Yet Jesus is there in that hospital room, convalescent home, or room in their home, saying, “Be courageous. You are not alone, and I am fully aware of your suffering.”

Or it might be a prison cell of mourning, because of the loss of a loved one through death. Whatever or wherever your prison is, Jesus is there with you now.

And Jesus also knows what lies ahead

That is why He came to Paul in this hour of need, because He knew he would need this special touch.

Paul was not  really privy to what was going on all around him at this point. He did not know that 40 men had taken an oath not to eat or drink until they had killed Paul!

Sometimes, ignorance can be bliss. Many times, it’s really a good thing that we don’t know all that is swirling around us in both the supernatural and natural realm.

God reveals to us as much as we need to know, when we need to know it. Not necessarily more and certainly not less, but what we need to know. Your troubles, though unexpected, did not come as a surprise to God.

The military has a term it uses for sensitive information. If it is necessary for you to know something, it’s on a “need-to-know basis.” In the same way, God gives us what we “need to know,” when we need it.

A final quote from C.H. Spurgeon

Let me close with a quote from Spurgeon that should bring hope to any Christian facing a trial:

“The Lord knows all about your troubles before they come to you; He anticipates them by His tender foresight. Before Satan can draw the bow, the preserver of men will put His beloved beyond the reach of the arrow. Before the weapon is forged in the furnace, and prepared on the anvil, He knows how to provide us with armor of proof which shall blunt the edge of the sword and break the point of the spear.”

You are not alone!

Tuesday, January 27th, 2009 Posted in encouragement, Pastor's corner, questions, sermons | 13 Comments »

Have you ever felt discouraged as a Christian? Have you ever felt that your life has been a failure? And do you know what it is like to be frightened about the future?

Well, take heart! You’re not the first child of God to feel this way.

In fact, it may surprise you to know that none other than the great apostle Paul seemed to be struggling with these very same problems. Paul found himself stuck in a Roman prison because of his faithfulness to preach the gospel.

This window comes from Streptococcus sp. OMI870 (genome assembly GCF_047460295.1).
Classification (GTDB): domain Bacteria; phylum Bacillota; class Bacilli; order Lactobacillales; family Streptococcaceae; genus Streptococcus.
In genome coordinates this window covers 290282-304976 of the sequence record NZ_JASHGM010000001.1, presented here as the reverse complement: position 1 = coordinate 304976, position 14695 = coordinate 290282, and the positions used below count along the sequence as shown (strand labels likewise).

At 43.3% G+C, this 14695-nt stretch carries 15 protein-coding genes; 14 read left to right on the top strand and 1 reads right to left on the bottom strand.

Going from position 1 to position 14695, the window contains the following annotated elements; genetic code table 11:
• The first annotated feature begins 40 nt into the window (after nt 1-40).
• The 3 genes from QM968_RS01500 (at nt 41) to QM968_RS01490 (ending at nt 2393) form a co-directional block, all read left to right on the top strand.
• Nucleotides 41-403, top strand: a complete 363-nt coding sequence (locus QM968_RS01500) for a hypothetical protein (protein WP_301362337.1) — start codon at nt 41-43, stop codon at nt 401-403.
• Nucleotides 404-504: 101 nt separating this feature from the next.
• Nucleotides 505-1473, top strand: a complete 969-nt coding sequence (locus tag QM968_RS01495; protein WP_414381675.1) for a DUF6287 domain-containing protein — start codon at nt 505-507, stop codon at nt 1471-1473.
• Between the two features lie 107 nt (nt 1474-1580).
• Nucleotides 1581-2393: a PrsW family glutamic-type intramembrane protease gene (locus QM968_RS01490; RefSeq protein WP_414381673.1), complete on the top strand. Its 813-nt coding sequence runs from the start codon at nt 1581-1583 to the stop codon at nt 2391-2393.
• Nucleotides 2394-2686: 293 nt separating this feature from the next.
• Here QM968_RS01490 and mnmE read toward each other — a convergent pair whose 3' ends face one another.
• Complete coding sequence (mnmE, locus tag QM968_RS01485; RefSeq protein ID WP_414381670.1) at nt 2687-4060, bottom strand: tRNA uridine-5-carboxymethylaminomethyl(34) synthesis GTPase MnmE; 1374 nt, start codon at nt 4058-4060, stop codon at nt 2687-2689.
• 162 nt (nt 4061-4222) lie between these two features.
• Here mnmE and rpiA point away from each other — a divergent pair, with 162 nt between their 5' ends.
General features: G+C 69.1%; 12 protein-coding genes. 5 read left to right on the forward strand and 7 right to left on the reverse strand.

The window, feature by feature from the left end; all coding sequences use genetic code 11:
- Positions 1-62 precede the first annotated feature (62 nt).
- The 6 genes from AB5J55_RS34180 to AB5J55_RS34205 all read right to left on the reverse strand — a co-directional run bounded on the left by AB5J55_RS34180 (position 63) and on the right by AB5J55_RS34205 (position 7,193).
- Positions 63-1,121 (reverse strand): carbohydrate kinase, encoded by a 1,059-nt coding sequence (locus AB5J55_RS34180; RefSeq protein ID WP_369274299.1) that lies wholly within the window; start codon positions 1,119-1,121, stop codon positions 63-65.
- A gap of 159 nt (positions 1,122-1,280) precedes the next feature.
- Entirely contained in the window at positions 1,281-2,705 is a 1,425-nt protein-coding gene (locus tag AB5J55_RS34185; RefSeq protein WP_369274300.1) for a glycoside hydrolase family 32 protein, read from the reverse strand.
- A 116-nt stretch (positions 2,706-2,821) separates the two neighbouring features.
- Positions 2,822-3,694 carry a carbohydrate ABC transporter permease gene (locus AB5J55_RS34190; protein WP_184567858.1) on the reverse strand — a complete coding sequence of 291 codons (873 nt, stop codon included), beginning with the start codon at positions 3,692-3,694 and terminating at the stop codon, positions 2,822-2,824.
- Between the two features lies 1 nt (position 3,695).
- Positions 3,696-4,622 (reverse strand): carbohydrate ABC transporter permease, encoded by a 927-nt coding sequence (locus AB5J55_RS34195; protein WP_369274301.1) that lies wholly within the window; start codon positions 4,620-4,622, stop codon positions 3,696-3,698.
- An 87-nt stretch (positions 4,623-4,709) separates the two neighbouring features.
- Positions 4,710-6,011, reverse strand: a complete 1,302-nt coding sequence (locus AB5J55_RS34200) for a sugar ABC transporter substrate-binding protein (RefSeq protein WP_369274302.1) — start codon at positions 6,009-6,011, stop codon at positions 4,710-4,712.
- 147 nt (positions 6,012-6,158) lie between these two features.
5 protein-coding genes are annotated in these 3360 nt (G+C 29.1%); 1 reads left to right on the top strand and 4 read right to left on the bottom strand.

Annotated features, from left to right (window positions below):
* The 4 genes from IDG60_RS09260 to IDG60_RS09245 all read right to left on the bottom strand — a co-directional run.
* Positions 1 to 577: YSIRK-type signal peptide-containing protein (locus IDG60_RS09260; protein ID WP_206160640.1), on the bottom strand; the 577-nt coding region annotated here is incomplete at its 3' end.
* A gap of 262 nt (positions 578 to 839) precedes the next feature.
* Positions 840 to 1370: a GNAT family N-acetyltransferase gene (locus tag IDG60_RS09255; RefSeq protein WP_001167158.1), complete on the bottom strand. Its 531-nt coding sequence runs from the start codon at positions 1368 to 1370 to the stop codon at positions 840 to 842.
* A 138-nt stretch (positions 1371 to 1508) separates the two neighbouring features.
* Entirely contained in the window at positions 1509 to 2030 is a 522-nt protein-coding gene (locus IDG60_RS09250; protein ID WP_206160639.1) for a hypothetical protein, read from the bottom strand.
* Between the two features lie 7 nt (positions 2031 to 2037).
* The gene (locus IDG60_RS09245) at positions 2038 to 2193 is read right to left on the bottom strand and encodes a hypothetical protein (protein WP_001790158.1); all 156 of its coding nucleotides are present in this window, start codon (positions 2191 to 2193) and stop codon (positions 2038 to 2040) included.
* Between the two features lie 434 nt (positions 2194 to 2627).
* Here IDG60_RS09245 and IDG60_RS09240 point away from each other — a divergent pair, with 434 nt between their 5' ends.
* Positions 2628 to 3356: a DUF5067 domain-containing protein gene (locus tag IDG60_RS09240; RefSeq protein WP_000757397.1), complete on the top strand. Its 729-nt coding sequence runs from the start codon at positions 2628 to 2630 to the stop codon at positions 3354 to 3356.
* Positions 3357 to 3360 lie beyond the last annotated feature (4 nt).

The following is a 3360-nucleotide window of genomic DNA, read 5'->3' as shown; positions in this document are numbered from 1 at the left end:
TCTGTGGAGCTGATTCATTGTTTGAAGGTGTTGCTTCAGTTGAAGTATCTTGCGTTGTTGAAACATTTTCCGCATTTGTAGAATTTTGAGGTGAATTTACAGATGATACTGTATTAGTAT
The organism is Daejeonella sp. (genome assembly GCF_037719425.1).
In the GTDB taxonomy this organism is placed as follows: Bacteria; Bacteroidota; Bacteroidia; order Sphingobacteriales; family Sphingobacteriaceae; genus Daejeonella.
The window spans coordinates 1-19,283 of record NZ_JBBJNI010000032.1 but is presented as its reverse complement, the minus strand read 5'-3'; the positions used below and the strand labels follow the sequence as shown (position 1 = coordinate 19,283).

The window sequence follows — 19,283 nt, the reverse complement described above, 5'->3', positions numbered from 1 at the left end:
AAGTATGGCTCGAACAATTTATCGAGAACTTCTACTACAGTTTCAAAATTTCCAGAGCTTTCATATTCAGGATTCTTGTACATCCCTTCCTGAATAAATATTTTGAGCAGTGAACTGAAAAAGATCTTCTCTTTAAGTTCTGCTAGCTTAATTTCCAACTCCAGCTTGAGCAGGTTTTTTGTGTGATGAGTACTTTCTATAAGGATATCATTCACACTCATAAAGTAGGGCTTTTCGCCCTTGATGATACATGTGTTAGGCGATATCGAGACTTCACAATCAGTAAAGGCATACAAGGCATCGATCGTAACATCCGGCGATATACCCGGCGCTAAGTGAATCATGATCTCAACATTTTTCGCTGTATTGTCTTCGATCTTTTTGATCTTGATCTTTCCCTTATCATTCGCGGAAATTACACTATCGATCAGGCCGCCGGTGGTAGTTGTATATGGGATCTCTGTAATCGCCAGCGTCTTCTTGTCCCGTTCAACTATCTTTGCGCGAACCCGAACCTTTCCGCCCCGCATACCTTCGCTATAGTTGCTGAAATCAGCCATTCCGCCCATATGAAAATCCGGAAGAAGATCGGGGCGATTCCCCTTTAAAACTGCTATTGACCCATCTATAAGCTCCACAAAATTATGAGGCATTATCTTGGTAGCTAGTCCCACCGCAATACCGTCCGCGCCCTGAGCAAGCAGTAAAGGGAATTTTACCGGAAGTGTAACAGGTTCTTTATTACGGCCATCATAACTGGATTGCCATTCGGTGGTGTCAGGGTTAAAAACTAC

But one night, Jesus came to pay him a visit:

“But the following night the Lord stood by him and said, ‘Be of good cheer, Paul; for as you have testified for Me in Jerusalem, so you
must also bear witness at Rome'” (Acts 23:11 NKJV).

God has not, nor will He abandon you.

Even though the local Christians did not help him, the Lord had come to visit him. Later, in his last epistle, Paul wrote, “Everyone abandoned me” (2 Timothy 4:16 NLT).

Have you ever felt that way? Abandoned, forgotten, forsaken? Know this: God has not abandoned you!

The Lord is with you

Know this today: He can compensate, by His own loving presence, for every earthly loss.

C.H. Spurgeon said, “If all else forsook him, Jesus was company enough. If all others despised him, the smile of Jesus was approval enough. If the good cause seemed to be in danger, in the presence of his Master victory was sure. The Lord who has stood for him at the cross now stood for him in the prison. It was a dungeon, but the Lord was there; It was dark, but the glory of the Lord lit it up with Heaven’s own splendor. Better to be in a jail with the Lord than to be anywhere else without Him.”

No matter what you are going through right now, know this: you are not alone. God is there with you, wanting to bring encouragement to you.


Friday, January 23rd, 2009 Posted in Pastor's corner, questions, sermons | 20 Comments »

Have you noticed that courage seems to be in short supply in this day and age?

What is courage? According to one definition, courage (also known as bravery, will, and fortitude) is the ability to confront fear, pain, risk/danger, uncertainty, or intimidation. “Physical courage” is bravery in the face of physical pain, hardship, or threat of death.

We see courage on display every day from our troops defending our freedom overseas, as well as those brave police officers and firefighters that put their lives on the line for us every day.

A few questions

  • How would you define courage?
  • Do you think of yourself as courageous?
  • Can you think of any examples of courage you have seen recently?

Moral courage

But physical courage is not the only kind of courage that exists. There is also moral courage, the ability to do what is right in the face of popular opposition or discouragement.

It takes courage to do the right thing today, to stand up for what the Bible says about right and wrong, good and evil.

It takes courage to live honestly, with integrity, avoiding the “shortcuts” that may get you ahead but take you down spiritually and morally.

It takes courage to honor the vows you made to be faithful to your spouse and stand by them “for better or for worse, for richer and poorer, in sickness and health,” as opposed to abandoning them when the marriage gets challenging.